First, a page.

The information contained in the website is solely intended for professional investors. Some funds shown on this website fall outside the scope of the Dutch Act on the Financial Supervision (Wet op het financieel toezicht) and therefore do not (need to) have a license from the Authority for the Financial Markets (AFM).
The funds shown on this website may not be available in your country. Please select your country website (top right corner) to view the products that are available in your country.
Neither information nor any opinion expressed on the website constitutes a solicitation, an offer or a recommendation to buy, sell or dispose of any investment, to engage in any other transaction or to provide any investment advice or service. An investment in a Robeco product should only be made after reading the related legal documents such as management regulations, prospectuses, annual and semi-annual reports, which can be all be obtained free of charge at this website and at the Robeco offices in each country where Robeco has a presence.
One oft-heard concern on factor investing is that factors could be arbitraged away. Indeed, studies on the US equity market suggest that market anomalies become weaker after publication, with performance deteriorating by over 50%.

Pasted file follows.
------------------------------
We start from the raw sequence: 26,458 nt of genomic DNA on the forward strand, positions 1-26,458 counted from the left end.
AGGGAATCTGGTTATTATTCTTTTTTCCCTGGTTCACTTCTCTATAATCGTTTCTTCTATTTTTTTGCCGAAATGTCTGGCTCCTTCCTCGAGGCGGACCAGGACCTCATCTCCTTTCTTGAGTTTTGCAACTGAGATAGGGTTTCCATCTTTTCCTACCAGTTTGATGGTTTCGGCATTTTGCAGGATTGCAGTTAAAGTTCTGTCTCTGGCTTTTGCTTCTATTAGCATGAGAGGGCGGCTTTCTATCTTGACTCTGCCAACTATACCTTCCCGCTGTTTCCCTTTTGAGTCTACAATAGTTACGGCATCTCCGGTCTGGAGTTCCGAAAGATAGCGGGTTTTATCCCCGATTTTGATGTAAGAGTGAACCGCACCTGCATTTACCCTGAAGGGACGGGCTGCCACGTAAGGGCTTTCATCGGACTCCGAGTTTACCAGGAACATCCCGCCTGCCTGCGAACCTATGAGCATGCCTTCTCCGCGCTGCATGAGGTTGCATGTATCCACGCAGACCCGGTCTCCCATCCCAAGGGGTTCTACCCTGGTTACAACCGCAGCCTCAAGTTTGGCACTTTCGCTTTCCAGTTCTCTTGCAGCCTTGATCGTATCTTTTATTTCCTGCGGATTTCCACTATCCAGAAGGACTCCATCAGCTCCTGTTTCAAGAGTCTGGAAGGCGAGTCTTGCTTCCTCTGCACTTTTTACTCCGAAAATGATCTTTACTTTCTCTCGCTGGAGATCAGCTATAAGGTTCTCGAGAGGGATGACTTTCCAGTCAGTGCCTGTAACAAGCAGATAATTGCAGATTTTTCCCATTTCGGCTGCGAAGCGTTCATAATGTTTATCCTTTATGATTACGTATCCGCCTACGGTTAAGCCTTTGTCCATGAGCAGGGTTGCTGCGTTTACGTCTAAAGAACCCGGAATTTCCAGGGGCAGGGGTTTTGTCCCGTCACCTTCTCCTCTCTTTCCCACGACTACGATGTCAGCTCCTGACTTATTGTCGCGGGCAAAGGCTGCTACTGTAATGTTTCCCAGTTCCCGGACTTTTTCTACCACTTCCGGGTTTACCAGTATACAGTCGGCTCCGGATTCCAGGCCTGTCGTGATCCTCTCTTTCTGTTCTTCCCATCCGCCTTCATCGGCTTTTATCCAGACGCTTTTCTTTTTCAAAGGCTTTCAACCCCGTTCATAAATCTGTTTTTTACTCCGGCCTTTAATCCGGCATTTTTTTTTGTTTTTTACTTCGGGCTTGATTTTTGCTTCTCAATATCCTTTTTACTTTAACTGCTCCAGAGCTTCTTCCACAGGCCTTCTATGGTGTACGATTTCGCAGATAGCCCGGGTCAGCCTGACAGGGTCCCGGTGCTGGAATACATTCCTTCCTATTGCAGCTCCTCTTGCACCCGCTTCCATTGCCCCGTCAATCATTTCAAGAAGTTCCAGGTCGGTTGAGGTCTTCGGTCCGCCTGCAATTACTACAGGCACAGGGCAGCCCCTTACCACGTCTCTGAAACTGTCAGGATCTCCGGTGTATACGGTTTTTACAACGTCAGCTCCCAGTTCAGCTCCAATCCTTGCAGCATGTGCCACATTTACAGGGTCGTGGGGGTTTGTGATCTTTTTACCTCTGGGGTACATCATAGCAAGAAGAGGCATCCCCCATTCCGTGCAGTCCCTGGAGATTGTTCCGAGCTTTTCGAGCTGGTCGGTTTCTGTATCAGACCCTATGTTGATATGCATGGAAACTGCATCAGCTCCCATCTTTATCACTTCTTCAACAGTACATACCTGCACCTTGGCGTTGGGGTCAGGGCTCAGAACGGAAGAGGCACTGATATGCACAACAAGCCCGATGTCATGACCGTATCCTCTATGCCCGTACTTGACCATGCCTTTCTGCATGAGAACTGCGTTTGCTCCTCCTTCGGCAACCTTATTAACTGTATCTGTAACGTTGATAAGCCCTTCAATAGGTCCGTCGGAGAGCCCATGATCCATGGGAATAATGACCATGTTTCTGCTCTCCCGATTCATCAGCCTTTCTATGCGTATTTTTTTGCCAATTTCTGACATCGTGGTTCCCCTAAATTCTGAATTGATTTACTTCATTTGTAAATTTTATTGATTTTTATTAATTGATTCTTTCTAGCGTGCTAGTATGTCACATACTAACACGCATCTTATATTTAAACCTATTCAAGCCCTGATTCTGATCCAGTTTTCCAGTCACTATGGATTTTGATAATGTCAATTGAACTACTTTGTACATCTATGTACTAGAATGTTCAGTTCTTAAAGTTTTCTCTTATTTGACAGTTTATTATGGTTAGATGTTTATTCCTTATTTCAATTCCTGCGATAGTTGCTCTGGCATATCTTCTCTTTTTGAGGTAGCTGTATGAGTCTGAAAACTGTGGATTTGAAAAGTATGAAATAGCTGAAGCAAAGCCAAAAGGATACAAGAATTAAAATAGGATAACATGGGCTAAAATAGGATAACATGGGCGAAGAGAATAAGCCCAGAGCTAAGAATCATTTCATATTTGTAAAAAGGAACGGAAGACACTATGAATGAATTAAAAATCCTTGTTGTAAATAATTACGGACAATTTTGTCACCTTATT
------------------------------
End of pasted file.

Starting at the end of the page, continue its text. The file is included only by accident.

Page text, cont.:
This study1, however, found that these results do not carry over to international equity markets. The authors examined over 200 anomalies for 39 countries and found that only the US exhibited a post-publication performance drop. None of the other countries showed noticeable decline in performance, or even a slight improvement. The authors considered the various explanations for these conflicting results.
They dismissed most of these, but found weak evidence supporting the notion that anomalies are more difficult to arbitrage away internationally. We suggest a different explanation, namely that most anomaly studies focus on the US market and have been optimized to produce the best results there. Such data fitting would explain why subsequent performance is weaker in the US market, but not in other markets where the strategies were not initially tested.
1 Jacobs & Müller, ‘Anomalies Across the Globe: Once Public, No Longer Existent?’, SSRN working paper, no. 2816490, 201.